In part I of this series, the new data fields that the Consumer Financial Protection Bureau (CFBP) seeks to collect for more HMDA reporting transparency and timeliness and concerns about potential misinterpretation of newly collected data was addressed.

To wrap-up, we will consider the known and unknown factors related to this regulatory change and conclude with a list of key tips you can use to prepare your credit union for these pending changes.

Imminent Compliance and Technology Challenges Are Clear

Although most industry observers expect issuance of the final regulation sometime in 2015, we don’t yet know which specific data fields will be included, nor the amount of time institutions will have to prepare before the requirements go into effect. We also do not know if or how much of any additional data collected will be made public by the regulators.

Protecting the privacy of personally identifiable financial information should be a priority. The inclusion of items such as credit scores, borrower age, and other personal data may raise legitimate privacy concerns, particularly if it becomes possible to identify a specific consumer by combining the new data with other publicly available data.

Despite the unknowns, one thing is certain:  the extent and breadth of the proposed new data collection fields will be considerable.  They will impose significant regulatory compliance and information technology challenges on mortgage lenders.

How Your Credit Union Can Prepare

Whatever requirements are ultimately adopted, lenders will need to evaluate their current data collection capabilities, identify gaps, and make needed investments to be compliant.  What impact will this have for your credit union’s staffing decisions, training, vendor support, and technology infrastructure—and how can you begin to prepare for these changes?

While the specifics have not yet been announced, you needn’t wait before initiating some preparatory action: 

  • Plan now for the increased data capture requirements and remember that data integrity is essential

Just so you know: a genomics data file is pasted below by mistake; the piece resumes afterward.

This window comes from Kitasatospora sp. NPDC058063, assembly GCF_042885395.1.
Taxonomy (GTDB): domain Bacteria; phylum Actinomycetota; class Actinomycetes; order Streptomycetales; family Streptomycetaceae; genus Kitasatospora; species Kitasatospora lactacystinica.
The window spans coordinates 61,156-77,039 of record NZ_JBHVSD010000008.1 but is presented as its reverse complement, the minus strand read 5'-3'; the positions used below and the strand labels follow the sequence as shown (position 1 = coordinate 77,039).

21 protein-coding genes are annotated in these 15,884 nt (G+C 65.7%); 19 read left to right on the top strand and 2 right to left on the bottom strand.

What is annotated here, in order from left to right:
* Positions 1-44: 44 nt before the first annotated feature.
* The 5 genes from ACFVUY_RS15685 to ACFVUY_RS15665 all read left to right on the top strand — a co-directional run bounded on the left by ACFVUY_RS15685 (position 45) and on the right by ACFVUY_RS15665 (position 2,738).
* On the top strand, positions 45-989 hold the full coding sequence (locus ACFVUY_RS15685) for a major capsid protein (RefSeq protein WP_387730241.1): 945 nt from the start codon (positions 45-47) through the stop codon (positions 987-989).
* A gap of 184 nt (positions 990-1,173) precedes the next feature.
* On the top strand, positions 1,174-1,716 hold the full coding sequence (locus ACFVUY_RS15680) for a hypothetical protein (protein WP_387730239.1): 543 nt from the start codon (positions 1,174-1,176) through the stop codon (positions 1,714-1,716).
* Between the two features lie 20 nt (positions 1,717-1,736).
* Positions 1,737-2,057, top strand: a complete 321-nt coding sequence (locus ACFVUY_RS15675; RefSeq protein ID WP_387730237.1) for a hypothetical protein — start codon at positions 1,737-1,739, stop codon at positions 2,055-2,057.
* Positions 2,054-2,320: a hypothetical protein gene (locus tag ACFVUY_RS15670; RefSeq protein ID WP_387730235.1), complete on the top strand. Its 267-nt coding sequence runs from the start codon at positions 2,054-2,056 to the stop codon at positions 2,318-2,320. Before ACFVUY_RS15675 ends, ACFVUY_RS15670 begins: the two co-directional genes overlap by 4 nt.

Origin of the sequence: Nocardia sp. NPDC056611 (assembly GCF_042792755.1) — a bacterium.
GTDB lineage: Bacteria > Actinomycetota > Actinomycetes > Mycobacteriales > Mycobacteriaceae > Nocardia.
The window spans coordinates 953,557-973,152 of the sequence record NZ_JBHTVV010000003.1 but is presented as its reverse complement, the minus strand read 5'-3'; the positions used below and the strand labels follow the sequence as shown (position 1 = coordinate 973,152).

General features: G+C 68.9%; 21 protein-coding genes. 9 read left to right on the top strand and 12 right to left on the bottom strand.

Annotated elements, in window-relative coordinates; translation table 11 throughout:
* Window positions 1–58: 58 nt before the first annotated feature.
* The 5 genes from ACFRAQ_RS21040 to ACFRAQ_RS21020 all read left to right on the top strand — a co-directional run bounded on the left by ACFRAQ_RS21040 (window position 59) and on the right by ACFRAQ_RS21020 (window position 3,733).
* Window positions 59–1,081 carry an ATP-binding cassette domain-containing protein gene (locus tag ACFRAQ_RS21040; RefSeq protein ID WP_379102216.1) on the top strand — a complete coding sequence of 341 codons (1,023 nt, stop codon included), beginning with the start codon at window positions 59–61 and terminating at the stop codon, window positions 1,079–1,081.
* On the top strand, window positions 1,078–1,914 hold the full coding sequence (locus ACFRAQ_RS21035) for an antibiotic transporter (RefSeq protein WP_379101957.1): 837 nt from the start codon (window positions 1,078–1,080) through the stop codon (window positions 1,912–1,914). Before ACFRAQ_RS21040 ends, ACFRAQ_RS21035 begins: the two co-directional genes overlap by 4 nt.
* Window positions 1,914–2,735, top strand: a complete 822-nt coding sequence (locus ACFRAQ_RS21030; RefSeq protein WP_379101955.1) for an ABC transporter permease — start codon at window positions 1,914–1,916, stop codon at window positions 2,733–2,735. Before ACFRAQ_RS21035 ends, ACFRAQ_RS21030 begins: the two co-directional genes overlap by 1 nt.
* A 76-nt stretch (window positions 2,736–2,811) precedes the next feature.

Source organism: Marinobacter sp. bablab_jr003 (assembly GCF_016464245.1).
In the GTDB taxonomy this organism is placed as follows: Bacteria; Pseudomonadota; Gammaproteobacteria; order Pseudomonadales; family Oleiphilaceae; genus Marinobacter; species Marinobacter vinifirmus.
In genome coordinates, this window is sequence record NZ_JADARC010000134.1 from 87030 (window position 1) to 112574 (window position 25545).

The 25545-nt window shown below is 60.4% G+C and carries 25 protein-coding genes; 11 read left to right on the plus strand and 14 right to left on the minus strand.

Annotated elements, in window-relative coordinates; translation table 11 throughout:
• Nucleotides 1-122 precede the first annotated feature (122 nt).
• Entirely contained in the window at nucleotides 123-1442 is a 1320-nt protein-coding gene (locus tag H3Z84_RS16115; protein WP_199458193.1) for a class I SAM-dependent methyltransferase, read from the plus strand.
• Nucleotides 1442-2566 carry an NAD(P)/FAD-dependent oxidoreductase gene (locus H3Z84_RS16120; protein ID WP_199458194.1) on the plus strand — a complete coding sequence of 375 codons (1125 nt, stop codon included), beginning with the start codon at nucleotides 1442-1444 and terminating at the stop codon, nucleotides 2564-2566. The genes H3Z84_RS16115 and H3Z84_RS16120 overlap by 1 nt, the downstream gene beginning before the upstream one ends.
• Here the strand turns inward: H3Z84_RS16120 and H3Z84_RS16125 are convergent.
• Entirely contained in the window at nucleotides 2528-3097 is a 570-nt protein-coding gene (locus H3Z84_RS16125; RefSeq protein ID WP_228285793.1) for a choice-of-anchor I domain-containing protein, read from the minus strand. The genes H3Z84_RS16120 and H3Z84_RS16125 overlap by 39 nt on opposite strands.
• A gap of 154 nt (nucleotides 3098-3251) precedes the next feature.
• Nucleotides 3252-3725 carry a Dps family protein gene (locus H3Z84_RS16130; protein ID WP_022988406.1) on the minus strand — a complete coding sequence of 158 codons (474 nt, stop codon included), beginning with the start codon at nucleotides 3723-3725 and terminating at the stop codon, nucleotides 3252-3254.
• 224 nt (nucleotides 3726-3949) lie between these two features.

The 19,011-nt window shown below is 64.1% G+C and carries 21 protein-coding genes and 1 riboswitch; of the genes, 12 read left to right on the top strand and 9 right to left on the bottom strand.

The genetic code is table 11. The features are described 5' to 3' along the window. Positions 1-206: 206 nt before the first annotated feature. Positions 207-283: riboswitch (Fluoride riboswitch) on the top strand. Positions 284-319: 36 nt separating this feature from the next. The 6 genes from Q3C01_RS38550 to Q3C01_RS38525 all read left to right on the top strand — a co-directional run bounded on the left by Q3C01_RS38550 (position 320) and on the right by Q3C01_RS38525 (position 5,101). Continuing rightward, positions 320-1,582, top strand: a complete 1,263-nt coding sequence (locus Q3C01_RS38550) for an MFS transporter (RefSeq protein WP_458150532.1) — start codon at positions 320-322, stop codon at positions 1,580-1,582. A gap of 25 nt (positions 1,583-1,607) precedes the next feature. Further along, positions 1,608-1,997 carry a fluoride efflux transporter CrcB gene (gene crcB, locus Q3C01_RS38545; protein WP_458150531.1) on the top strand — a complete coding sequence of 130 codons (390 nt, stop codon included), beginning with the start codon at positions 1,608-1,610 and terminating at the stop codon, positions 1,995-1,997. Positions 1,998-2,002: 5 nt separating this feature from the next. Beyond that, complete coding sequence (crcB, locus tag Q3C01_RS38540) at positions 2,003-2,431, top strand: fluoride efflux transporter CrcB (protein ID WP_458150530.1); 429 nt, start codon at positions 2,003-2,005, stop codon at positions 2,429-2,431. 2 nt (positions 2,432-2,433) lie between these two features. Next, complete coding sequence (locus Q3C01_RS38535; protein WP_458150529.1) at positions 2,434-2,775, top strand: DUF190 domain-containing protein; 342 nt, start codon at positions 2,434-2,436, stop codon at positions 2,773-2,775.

The changes coming will be sweeping and broad, impacting your organization in many ways. Minimally, these changes will include all new data fields outlined in the Dodd-Frank legislation—and likely, many if not all of the CFPB’s additional proposed data fields—so make sure your preparation is underway.
  • Identify all lines of business impacted by the HMDA changes
    Determine how you will organize these lines of business so that your efforts are coordinated. Ensure that all individuals responsible for implementation are connected and developing a plan of action so your organization is as ready as it can be once the final rules are announced.
  • Identify and prepare for any needed staff training
    Determine what your enterprise methodology and approach will be to manage the implementation. It’s never too early to start planning when it comes to staff training.
  • Strengthen and bolster your analytics capabilities
    The last thing you want is to submit data to the government that you haven’t already fully analyzed.  Given resource constraints, lenders might be best served in outsourcing their data analytics needs to a capable vendor.  But, whether you manage this function internally or through a third party, know the implications of that data for your organization—and how you plan to go about addressing any problems found in the analysis.  You don’t want others analyzing and interpreting your findings in advance of conducting your own comprehensive review.
  • Conduct a root cause analysis on questionable cases
    If your analyses uncover indicators of potential disparate treatment or impact of protected classes, conduct a root cause analysis to determine the extent of the problem and what is causing it. Then fix it.

Accept the fact that whatever implementation timeline is ultimately defined, the transition time for Tim Burniston EVP Wolters Kluwer Talks HMDAmanaging a regulatory change of this magnitude can never really be sufficient. But with some thoughtful and concerted advance preparation, you will be best positioned to ease some of the challenges in transitioning effectively to the new requirements.

Watch and share this short video of Tim Burniston, Executive VP at Wolters Kluwer, speaking about 4 key ideas to prepare for HMDA changes: New HMDA Fields Coming – Are You Ready?

Wolters Kluwer Financial ServicesWolters Kluwer Financial Services is NAFCU Services Preferred Partner for consumer and member business lending and deposit services. For more information on Wolters Kluwer’s products and services, visit http://www.nafcu.org/wolterskluwer/

Prepare Your Credit Union for Changes in HMDA Data Collection Rules (Part 1)

Mortgage-App-Approval-HMDA-Wolters-KluwerBy Edward Kramer, Executive Vice President of Regulatory Affairs, Wolters Kluwer Financial Services